I worry sometimes about why it is that some women feel guilty and uncomfortable if caught admiring shoes in a window, or a baby in a pram, or putting on lipstick. Is it internalized misogyny, or some vestigal worry about being rejected by brothers or male friends for being too girly, or laughed at for not being really girly enough to genuinely enjoy such things? Whatever it is, it worries me.

Jackie said...

This is a really fascinating discussion!

I, too, was like Jam from the 1st comment in college. It felt "safer" somehow, to wear baggy clothes, a dumpy haircut and glasses. At that point in my life, I didn't have the self-confidence nor the ability to be as vulnerable as fitted clothes can make you feel.

Something I realize, too, is that as a teenager I associated the high heels, fitted clothing, skirts, etc as "grown up" and part of the realm of adulthood. I wasn't ready to go there quite yet -- it felt like all my classmates had grown up so fast.

It was an interesting transition through my 20s to get more and more and MORE feminine. (Now I wear pencil skirts, makeup and heels everywhere except the gym!). I think for me there was a link between self-confidence and feminine appearance that put me on "the radar" of guys, so to speak. As my identity shifted, so went my appearance.

Thanks for such a great discussion. :)

Andrea said...

I find Seraphic's question interesting. "I worry sometimes about why it is that some women feel guilty and uncomfortable if caught admiring shoes in a window, or a baby in a pram, or putting on lipstick."

I think if I were honest with myself I am concerned quite a bit about not appearing too girly. Why would that be? who cares??

c'est la vie said...

"I worry sometimes about why it is that some women feel guilty and uncomfortable if caught admiring shoes in a window, or a baby in a pram, or putting on lipstick."

I think it's to do with femininity being perceived as vulnerability.

Woodbine said...

DT - I can't think of any instances of girls I know being overlooked for not being girly enough, especially girls with male friends. Guys like girls who they can be be themselves with, and who understand them. Sure there are some who have very specific ideas about how women should look and act, but no one is going to be oblivious to the fact that you are, indeed, a girl. Maybe the guys around you are a little emotionally stunted or narrow-minded about what sort of girl they would date right now, but that can't last long. Sooner or later they will realize that all of the reasons that they like you as a friend actually make you great girlfriend material: your easy-going nature, your smarts, your comic timing, whatever helped you get along with them in the first place. They'll notice that you've got a lot going for you, regardless of how you dress.

MaryJane said...

I highly recommend watching "What Not to Wear" if you are interested in learning how to dress (and do hair and makeup), etc. Because they have all sorts of women on the show, all the new outfit choices are different: some more dressy, some more business-y, some more casual. But they all are well put together and appropriate.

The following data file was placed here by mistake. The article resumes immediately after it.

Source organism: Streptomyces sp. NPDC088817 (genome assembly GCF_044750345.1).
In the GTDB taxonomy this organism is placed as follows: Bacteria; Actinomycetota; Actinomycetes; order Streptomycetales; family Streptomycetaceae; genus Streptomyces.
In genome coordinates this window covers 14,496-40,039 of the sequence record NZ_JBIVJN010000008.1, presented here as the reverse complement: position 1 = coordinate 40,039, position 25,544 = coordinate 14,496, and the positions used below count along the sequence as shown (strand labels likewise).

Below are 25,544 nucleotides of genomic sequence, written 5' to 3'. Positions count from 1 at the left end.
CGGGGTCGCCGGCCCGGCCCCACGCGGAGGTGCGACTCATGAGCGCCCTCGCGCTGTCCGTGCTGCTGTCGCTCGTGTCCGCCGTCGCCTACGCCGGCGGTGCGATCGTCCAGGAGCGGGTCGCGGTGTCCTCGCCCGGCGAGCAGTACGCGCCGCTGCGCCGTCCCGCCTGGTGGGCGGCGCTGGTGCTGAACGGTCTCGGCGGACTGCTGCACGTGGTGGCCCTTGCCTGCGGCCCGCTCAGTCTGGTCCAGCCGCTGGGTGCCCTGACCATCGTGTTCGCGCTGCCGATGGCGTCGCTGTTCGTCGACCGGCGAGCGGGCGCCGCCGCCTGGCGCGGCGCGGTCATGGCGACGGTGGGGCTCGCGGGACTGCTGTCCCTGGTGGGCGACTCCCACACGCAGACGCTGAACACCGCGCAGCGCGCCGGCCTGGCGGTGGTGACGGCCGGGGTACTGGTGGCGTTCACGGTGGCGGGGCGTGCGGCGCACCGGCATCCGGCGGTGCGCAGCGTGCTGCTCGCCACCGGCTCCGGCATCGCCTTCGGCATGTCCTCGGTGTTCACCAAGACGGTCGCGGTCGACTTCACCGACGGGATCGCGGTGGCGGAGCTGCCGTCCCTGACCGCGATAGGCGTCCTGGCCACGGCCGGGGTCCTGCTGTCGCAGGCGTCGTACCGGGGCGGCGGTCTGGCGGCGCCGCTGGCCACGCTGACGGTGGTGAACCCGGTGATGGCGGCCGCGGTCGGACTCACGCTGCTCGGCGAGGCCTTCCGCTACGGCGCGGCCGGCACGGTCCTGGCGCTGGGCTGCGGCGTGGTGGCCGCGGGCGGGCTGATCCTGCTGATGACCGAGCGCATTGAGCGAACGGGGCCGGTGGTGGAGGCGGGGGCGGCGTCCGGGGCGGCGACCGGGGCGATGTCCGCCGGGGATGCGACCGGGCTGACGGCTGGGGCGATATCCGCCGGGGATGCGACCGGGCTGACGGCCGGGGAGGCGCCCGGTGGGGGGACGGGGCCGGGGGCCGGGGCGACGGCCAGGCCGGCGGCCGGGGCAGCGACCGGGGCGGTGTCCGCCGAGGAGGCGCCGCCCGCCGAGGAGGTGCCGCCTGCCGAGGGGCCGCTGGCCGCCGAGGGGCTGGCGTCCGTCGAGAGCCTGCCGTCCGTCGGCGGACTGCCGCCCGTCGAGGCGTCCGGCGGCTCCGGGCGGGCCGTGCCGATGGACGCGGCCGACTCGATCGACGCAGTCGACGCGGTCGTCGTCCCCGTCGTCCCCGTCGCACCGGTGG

Seraphic, this is a fascinating question. I think when I was younger I was very concerned about being judged based on "my BRAINS not my BODY" - but the more I reflect on this, the more puzzled I become about where this idea originated. I can't remember a time where I was judged on my body with no regard for my intellect or personality {whistling men on the street aside, of course}. Moreover, it was usually "me and the guys" in intellectual endeavors, and none of them treated me like I was stupid. So really, I don't know. It's possible that I was thoroughly annoyed with other girls for being "stupid" and thought they would give our half of the race a bad rap... ah the arrogance of youth.

Then again, it is quite possible that I just imbibed too much "girl power" from brownie girl scouts, despite playing with barbies.

Seraphic said...

People silently judge strangers by what they look like day in and day out. We always have, and I hope we always will because this is one of the most important ways human beings protect ourselves from other human beings.

We are not invisible, although women can render ourselves almost invisible by looking as drab and inoffensive as possible. Many of us choose to do this, but the price of looking unnoticeable is not being noticed.

When I worked at a government office, I had to see thousands of people and by their documents always knew how old they were. It was amazing to me what a difference clothes, hair and make-up made to women aged between 40-60.

As I was busy, I could only roughly put them in two categories: the hockey-moms and the glamour queens. The hockey-moms cut their hair short, wore cheap glasses, slacks and puffy jackets. The glamour queens didn't cut their hair, wore contacts or snazzy glasses, make-up and striking ensembles.

I thought I'd rather be a glamour queen, and so I try to be, except on my 20 minute walk to the gym and on the 20 minute walk back, during which I probably look like nothing on earth.